• Consider selling if you don’t have a long-term view of the stock or if the fall seems unjustified. Otherwise, hold on to quality businesses.
  • Don’t panic-sell at the lower circuit out of fear. Make decisions based on research rather than short-term price actions.

How To Exit From Lower Circuit Stock?

You can exit from the lower circuit stock by placing an order during the pre-open session or an AMO. Leaving the lower circuit is advised since continued exposure might result in significant losses for the investor. Here are a few ways to exit or sell a stock that has hit its lower circuit limit:

  • Place a Stop-loss Order: Set a stop-loss order at a price slightly below the lower circuit level. This ensures you exit automatically if the stock continues to fall further.
  • Sell on Circuit Breach: Monitor the stock and sell as soon as trading resumes after the circuit is breached. The price may recover temporarily post-resumption.
  • Sell on Intraday Bounce: If the stock sees an intraday bounce after the circuit, look for opportunities to exit on minor rallies. Don’t wait for a complete recovery.
  • Average Down and Exit: If you have faith in the stock long-term, average down your purchase cost by buying more at lower levels. Then, exit fully once the price rises above your average.
  • Exit on Weakness: If the stock continues falling after multiple sessions at the lower circuit, accept losses and exit rather than hold out of hope.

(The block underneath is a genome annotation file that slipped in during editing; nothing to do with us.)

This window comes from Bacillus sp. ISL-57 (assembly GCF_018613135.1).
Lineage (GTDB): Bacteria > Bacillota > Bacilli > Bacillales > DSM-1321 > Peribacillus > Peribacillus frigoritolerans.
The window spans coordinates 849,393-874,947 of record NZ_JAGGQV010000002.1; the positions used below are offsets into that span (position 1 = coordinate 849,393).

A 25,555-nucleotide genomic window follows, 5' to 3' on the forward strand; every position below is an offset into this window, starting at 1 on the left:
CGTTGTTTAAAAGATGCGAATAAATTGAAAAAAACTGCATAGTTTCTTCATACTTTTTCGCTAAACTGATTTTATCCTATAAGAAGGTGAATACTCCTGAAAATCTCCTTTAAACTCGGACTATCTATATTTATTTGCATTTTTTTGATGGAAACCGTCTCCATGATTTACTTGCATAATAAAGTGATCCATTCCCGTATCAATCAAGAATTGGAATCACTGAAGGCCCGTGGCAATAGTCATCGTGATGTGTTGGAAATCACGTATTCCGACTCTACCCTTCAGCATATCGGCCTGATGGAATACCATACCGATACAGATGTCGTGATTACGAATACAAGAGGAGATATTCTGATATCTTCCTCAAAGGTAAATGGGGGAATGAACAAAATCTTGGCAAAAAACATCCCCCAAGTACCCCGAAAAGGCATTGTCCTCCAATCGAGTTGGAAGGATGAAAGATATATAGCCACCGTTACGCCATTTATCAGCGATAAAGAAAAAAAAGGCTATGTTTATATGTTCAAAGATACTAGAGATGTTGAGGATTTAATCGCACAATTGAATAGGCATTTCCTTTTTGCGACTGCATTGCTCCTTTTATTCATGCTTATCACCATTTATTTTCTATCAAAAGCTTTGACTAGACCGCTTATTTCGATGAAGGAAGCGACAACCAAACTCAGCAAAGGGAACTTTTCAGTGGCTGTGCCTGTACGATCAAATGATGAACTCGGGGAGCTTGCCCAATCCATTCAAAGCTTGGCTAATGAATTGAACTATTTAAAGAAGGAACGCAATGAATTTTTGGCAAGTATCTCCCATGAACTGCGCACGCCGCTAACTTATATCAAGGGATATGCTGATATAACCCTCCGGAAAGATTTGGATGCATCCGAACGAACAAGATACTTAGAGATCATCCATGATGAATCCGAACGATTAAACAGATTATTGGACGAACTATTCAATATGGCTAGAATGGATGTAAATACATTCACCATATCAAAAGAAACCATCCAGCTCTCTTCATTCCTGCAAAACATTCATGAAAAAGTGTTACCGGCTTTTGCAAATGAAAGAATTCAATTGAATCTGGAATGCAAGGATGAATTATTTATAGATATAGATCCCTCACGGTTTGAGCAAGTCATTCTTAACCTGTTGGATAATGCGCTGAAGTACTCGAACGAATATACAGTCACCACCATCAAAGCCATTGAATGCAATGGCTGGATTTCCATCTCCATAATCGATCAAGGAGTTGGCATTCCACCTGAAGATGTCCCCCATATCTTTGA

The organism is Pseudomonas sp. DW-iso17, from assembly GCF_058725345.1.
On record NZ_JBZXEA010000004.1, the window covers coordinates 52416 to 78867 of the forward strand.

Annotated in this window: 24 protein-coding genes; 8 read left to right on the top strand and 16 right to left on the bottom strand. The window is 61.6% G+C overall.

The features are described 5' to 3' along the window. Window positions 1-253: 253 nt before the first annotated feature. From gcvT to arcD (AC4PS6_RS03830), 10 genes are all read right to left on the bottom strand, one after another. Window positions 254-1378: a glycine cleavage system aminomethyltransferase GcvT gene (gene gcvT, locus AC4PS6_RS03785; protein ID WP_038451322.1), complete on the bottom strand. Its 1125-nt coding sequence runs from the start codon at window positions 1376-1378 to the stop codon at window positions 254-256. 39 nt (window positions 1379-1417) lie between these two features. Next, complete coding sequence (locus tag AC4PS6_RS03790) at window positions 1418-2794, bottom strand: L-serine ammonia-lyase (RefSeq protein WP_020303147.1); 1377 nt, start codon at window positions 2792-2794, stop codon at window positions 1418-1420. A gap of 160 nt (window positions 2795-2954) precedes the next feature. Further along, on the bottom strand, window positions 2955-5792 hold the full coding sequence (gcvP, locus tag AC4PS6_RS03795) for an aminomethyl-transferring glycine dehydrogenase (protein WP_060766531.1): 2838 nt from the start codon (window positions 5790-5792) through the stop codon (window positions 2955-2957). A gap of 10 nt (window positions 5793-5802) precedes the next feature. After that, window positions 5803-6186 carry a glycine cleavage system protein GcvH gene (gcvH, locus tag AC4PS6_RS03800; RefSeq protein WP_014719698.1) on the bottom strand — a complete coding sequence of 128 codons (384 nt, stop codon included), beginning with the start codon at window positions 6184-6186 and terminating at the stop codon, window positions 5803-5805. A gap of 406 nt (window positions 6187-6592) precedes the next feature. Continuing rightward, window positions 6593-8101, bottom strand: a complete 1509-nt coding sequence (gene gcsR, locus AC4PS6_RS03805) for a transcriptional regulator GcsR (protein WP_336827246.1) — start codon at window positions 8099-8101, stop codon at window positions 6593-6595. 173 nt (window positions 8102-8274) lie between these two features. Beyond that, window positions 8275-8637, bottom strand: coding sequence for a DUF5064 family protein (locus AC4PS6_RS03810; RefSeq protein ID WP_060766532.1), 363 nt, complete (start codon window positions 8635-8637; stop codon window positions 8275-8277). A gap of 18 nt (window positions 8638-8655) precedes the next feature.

• Exit on Strength: Monitor news/developments and exit on any major positive news-driven rallies that may happen in the future.

We hope that you are clear about the topic. But there is more to learn and explore when it comes to the stock market, commodity and hence we bring you the important topics and areas that you should know:

Types of Government Securities
Cash Management Bills
Floating Rate Bonds
What Is FDI Meaning
What Do You Mean By Buyback Of Shares
Difference Between Interim Dividend And Final Dividend
What Is ROCE In Share Market?
Scalping Vs Swing Trading
Objectives Of Portfolio Management

What Is Upper Circuit And Lower Circuit In Share Market – Quick Summary

  • The upper circuit is the highest price a stock can hit on a specific trading day, while the lower circuit is the lowest price a stock can hit on the same trading day.
  • The upper circuit is the highest percentage or price gain that a stock or investment can have on a given trading day.
  • The lower circuit represents the greatest percentage or price fall permitted for a stock or investment on any given trading day.